Jacksonville, FL: Jacksonville marches for victims of white supremacist terror, demand justice and action
Jacksonville, FL – On Monday, August 28, over 1000 community members and organizers hit the streets of Jacksonville to fight back against white supremacy and racially motivated hate crimes in the city. This emergency call to action arose after the murder of three Black Jacksonville residents – Angela Michelle Carr, Jerrald De’Shaun Gallion, and Anolt Joseph Laguerre Jr. – at the hands of a 21-year-old white supremacist on Saturday, August 26 at a Dollar General store.
A coalition of organizations such as Jacksonville Community Action Committee (JCAC) which is an affiliate of the National Alliance Against Racist and Political Repression (NAARPR), UNF Students for a Democratic Society (SDS), Take ‘Em Down Jax, Jax Urban League Young Professionals, Florida Rising, Florida For All, Black Voters Matter, and the Florida AFL CIO gathered to speak out and march the streets of Jacksonville. State Representative Angie Nixon also spoke, along with Florida Democratic Party Chair and Agricultural Commissioner Nikki Fried. Other local city council persons also were in attendance.
Unfortunately, this isn’t the first occurrence of white supremacist terror in Jacksonville. August 27 marked 63 years since Axe-Handle Saturday. That day began in 1960 as a peaceful demonstration, led by Black organizers, to protest white-only counters in Jacksonville's downtown restaurants. As the Black organizers conducted sit-ins at downtown restaurants to fight back against segregation, they were faced with an attack of white mobs holding axe handles and bats as a reaction to the sit-ins. The white mobs attacked the Black organizers and anyone Black in the area, this became one of the most vicious and heinous racially motivated crimes in the city of Jacksonville.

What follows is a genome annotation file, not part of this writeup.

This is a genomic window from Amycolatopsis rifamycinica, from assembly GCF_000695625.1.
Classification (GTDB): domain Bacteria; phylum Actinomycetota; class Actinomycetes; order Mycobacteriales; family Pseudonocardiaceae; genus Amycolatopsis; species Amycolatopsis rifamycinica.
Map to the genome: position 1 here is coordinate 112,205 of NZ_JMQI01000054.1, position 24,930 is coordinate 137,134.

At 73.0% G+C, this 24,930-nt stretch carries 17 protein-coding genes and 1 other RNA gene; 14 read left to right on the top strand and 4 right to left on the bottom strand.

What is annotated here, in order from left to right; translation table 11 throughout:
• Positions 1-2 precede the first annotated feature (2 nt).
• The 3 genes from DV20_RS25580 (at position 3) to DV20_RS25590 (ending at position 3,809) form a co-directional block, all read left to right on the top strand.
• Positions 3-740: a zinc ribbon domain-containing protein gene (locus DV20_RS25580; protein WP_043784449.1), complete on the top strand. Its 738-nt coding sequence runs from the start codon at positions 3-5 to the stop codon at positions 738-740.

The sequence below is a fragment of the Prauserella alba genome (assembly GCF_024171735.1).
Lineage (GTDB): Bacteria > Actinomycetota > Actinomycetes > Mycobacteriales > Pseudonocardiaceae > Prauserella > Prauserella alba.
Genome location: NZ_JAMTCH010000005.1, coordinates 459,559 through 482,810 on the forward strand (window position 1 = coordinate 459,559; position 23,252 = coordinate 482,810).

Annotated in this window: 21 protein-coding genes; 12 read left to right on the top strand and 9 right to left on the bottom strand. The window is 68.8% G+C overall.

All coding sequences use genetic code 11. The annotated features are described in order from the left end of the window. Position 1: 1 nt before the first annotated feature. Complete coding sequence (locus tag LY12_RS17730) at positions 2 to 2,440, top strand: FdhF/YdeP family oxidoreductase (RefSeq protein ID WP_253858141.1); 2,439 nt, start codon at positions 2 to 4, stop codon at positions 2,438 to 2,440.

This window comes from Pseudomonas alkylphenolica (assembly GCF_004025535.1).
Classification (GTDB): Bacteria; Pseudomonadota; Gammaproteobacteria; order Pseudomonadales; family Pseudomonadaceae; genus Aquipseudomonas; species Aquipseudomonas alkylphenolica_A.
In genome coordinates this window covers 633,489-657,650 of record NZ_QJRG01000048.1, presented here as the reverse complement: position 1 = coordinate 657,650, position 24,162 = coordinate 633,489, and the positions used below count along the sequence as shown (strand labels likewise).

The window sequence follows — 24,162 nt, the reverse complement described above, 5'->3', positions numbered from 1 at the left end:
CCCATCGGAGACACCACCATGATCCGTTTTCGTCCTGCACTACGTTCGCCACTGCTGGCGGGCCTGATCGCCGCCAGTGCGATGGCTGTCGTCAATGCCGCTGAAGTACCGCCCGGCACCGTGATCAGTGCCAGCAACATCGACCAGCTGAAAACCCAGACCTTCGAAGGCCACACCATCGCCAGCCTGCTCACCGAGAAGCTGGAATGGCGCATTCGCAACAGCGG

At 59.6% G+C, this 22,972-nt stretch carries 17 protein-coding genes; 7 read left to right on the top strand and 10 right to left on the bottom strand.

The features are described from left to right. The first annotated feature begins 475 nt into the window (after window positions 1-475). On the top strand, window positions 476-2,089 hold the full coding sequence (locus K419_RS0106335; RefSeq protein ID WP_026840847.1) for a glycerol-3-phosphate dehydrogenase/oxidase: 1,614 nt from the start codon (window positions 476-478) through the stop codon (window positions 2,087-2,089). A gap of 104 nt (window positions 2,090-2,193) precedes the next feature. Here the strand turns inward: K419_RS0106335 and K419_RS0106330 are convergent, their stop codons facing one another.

After more than 60 years, Jacksonville is still facing acts and crimes of white supremacy. But community members vowed to not back down and will fight back! Jacksonville Community Action Committee ensured that the people have the power to say no to nazis and no to white supremacists.
The coalition of organizations and different speakers came up to denounce these hate crimes and uplift the people’s voices. Within these Representative Angie Nixon spoke out against Governor Ron DeSantis and his racist legislation such as eliminating Advanced Placement African American History, erasing books on Black struggles, banning diversity, equity and inclusion initiative programs in public universities, and much more.
Neal Jefferson with JCAC demonized DeSantis' recent legislation against Black people in Florida, “DeSantis’ legislation has served as a pathway for white supremacists to feel encouraged to commit acts of violence towards our people.” He continued, “What occurred on Saturday was a modern-day lynching for us Black folks.” Neal urged people to hold DeSantis and state officials accountable for their actions – emphasizing that the people have the power to stop and end these acts of terror.
The crowds marched the streets of Jacksonville chanting “Black lives matter!” and declaring that Ron DeSantis has no place as the governor of Florida. As Mike Sampson, lead community organizer of JCAC, stated, “The rhetoric we’ve seen from this governor and state leadership – folks are angry. It’s been a war on us and a war on our community.”
The people of Jacksonville, and of Florida, will not allow Ron DeSantis’ war on Black and oppressed people. Protesters uplifted demands for police accountability through a Public Safety Committee. Speakers spoke about the negligence of the Jacksonville Sheriff’s Office in stopping white supremacists in the city and demanded more action be taken. They also demanded the taking down of the remaining Confederate monument in Springfield Park, formerly Confederate Park, along with organizers demanding economic justice for the African Americans.